I arrived at Stonehaugh campsite just before their reception closed at 20:00, bought a couple of things from their small shop, and paid for a pitch. I had the entire place to myself, and it was glorious.

YHA Alston

Day 3: Stonehaugh to Alston

Confession time: I cut a corner on the way to Alston. The Pennine Way follows the route of Hadrian’s Wall, which is very up-and-downy. It then takes a right-angle and goes across some boggy land. I decided to have lunch in Haltwhistle, and then take the parallel River Tyne Trail. When I arrived at the hostel in Alston, the owner said that a lot of people do that, so I didn’t feel too bad.

On the way, I continued to listen to The Book of Trespass by Nick Hayes. I’d already read it in hardback as a birthday gift, but listening to the author reading his own work added emphasis to sections I’d perhaps only skim-read. It’s such a good book, and extremely related to some of the land I crossed. Highly recommended!

Alston has one of the best Spar shops I’ve come across. When I was growing up, I thought our local Spar was the only one in the world. Only when I started travelling outside of the UK did I realise they’re all over Europe! This one had a deli, and was licensed to sell game meat. It was deluxe.

My feet were fairly battered that night. I’d effectively walked a couple of marathons by that point, and was thankful that I had some Compeed with me. And some peanut M&Ms and beer.

I had a chat with a retired guy who was staying at the hostel. It’s interesting to me that there’s a whole generation of people for whom therapy would be beneficial, but instead they talk to random strangers about things extremely tangential to the general thrust of conversation. It’s all fairly benign, but he wasn’t the only one I’ve come across on my travels.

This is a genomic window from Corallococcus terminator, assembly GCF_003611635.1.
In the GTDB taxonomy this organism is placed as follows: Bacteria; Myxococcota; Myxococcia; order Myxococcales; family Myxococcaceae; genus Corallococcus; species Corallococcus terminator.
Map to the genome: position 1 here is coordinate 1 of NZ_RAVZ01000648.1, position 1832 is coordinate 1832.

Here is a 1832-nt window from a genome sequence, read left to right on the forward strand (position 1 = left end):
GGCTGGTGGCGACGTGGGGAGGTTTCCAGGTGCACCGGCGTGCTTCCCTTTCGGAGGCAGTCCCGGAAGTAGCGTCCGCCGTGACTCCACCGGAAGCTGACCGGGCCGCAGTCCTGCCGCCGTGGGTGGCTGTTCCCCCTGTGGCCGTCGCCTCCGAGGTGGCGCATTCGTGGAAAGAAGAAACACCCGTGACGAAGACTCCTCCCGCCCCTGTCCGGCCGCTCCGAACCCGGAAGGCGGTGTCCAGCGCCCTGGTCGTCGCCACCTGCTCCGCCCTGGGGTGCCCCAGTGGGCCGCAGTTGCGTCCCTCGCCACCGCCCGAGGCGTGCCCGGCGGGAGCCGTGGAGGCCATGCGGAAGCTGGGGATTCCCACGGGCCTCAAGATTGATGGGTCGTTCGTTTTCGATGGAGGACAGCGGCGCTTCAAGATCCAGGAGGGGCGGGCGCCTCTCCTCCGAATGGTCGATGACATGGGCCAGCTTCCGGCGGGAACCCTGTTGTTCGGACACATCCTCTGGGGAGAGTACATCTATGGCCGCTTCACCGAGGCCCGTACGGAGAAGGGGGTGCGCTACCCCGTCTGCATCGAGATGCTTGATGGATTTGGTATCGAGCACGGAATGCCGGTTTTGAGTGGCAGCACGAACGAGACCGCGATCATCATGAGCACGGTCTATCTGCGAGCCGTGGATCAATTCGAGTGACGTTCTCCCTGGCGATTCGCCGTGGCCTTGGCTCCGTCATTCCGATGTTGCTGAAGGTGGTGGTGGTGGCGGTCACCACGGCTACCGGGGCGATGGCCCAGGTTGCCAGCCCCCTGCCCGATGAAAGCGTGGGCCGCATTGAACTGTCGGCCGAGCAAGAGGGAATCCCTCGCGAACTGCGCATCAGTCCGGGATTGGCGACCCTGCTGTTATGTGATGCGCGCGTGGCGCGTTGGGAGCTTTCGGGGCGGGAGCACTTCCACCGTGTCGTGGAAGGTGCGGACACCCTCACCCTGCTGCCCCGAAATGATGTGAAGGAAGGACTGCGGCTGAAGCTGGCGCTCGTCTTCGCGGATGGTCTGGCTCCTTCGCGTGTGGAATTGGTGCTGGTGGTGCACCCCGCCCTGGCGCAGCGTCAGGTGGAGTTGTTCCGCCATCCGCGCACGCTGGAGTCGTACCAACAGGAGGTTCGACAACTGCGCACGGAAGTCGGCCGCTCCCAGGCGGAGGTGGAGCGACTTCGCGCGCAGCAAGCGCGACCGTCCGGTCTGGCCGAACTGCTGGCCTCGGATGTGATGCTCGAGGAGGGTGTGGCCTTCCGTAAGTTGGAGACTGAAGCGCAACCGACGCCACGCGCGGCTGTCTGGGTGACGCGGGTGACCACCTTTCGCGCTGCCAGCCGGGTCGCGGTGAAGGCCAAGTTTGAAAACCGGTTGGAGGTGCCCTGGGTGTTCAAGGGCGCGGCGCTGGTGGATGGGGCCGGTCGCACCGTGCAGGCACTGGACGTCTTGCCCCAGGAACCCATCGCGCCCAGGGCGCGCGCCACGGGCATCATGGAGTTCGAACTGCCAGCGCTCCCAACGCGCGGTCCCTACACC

Pastoral scene (hills, trees, sheep) looking through a window in a stone wall

Day 4: Alston to Dufton

Everyone assumes, with good reason, that if you say you’re doing The Pennine Way, you’re doing it from south to north. So some people thought I was heading in the wrong direction when I set out the next morning. I cheerfully corrected them and they wished me luck: the route from Alston to Dufton goes over several 800m+ mountains.

I hadn’t slept that well, as my feet were ‘fizzing’ with pain. I laced up my boots tightly, which I’ve had for getting on for six years and which were falling apart a bit at this point. Having learned my lesson from the first day, I carried a bottle of Lucozade with me in addition to the water I was carrying.